Singapore: The Singapore government today said it will use the law to protect the name and image of the country’s founding father Lee Kuan Yew from commercial use and exploitation. Ther government intended moves comes after a popular bakery chain Breadtalk sold a line of buns called “Lee bu kai ni,” loosely translated as “can’t bear to leave you,” playing on Lee’s surname in Mandarin. Minister for Culture, Community and Youth, Lawrence Wong, said the move was in response to concerns from the public that companies or individuals are trying to profit off Lee’s name and image.
The government shares this concern, he added. The 91-year old Lee, who died in March this year led Singapore government till 1990 and thereafter in various senior positions in the cabinet. He is credited for developing the former British colony into a financial prosperous global city state. Speaking to reporters on the sidelines of a community event, Wong said that the Government is in the early stages of studying how to protect Lee’s name and image. It intends either to expand the Singapore Arms and Flag and National Anthem Act (SAFNA), which regulates the use of these national symbols, to cover Lee’s name and image, or to write a new law. SAFNA does not currently cover names. Wong said that his officials are looking to the example of other countries like New Zealand and Australia, where there are legal provisions over the misuse of names. The list of names to be protected is then separately gazetted, allowing new ones to be added on in the future. Asked for examples of commercial misuse of Lee’s name and image, Wong cited “the company that tried to do the buns,” as well as individuals and companies printing t-shirts or creating figurines that could be sold. However, Wong said that the use of Lee’s image in the design of the widely-used black ribbon of mourning, or in portraits that were sold for charity recently, were examples of what the government was not opposed to.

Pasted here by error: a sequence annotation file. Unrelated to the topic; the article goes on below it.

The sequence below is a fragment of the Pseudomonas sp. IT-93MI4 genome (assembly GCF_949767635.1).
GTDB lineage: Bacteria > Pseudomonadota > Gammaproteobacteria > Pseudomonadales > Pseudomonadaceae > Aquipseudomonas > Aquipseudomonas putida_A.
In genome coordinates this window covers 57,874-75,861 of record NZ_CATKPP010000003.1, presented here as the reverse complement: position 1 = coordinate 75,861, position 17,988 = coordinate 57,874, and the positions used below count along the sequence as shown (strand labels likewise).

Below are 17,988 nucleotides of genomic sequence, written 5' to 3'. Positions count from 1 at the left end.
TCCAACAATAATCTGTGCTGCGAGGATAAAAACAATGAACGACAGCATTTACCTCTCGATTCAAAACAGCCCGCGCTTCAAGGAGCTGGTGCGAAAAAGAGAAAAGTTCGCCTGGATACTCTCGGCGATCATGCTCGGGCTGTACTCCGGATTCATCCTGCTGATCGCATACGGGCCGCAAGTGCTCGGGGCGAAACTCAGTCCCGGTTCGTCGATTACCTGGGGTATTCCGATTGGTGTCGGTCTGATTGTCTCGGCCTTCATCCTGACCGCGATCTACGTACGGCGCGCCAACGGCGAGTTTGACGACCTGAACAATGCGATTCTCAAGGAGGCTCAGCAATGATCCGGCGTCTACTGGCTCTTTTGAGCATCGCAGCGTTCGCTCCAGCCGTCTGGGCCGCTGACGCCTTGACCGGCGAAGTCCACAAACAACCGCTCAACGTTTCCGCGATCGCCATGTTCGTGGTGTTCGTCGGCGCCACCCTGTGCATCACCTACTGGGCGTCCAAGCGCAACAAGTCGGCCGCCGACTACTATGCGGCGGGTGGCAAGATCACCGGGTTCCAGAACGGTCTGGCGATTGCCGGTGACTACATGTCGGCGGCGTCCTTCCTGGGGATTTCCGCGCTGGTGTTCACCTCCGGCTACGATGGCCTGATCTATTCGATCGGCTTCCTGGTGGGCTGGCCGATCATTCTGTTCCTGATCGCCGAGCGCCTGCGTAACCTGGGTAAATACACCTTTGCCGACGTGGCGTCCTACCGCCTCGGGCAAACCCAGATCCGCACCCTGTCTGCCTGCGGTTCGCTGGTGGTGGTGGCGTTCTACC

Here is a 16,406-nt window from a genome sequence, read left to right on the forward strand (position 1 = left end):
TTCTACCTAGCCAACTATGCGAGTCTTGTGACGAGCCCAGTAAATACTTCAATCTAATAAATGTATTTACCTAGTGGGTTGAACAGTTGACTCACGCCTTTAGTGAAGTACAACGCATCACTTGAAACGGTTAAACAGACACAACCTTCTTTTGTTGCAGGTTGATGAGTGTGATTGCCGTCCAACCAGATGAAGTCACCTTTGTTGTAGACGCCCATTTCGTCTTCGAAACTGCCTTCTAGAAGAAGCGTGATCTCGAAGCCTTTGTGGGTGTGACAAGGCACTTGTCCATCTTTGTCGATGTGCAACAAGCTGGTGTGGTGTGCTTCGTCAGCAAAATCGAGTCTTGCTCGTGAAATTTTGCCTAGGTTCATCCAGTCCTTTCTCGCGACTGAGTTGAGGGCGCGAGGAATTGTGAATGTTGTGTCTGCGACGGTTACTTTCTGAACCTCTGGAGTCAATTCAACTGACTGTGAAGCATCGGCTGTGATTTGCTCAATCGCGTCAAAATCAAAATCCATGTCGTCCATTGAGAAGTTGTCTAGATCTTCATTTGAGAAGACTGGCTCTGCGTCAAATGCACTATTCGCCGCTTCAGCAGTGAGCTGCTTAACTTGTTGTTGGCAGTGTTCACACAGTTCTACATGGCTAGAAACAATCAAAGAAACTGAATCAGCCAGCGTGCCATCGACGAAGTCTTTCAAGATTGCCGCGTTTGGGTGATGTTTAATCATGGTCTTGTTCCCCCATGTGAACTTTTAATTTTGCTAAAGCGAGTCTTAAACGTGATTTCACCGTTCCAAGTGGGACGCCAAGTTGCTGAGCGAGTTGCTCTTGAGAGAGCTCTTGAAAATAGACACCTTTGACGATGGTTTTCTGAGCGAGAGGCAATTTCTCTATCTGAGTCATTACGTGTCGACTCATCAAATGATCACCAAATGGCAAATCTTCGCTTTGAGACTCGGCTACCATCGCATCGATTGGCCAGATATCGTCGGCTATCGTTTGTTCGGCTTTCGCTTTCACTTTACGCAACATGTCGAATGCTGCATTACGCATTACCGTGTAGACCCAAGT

“I think there is a very clear distinction between somebody who does it for charitable reasons, somebody who does it to pay tribute without making profit, and an individual or company who is specifically doing it for profit or commercial gain,” The Straits Times quoted the Minister as saying. “We are not saying it’s banned or not allowed, it’s just a restriction,” emphasised Wong. “Not a blanket disapproval, but approval is required,” he added, making clear that the Government is still studying the best way to move forward on the issue.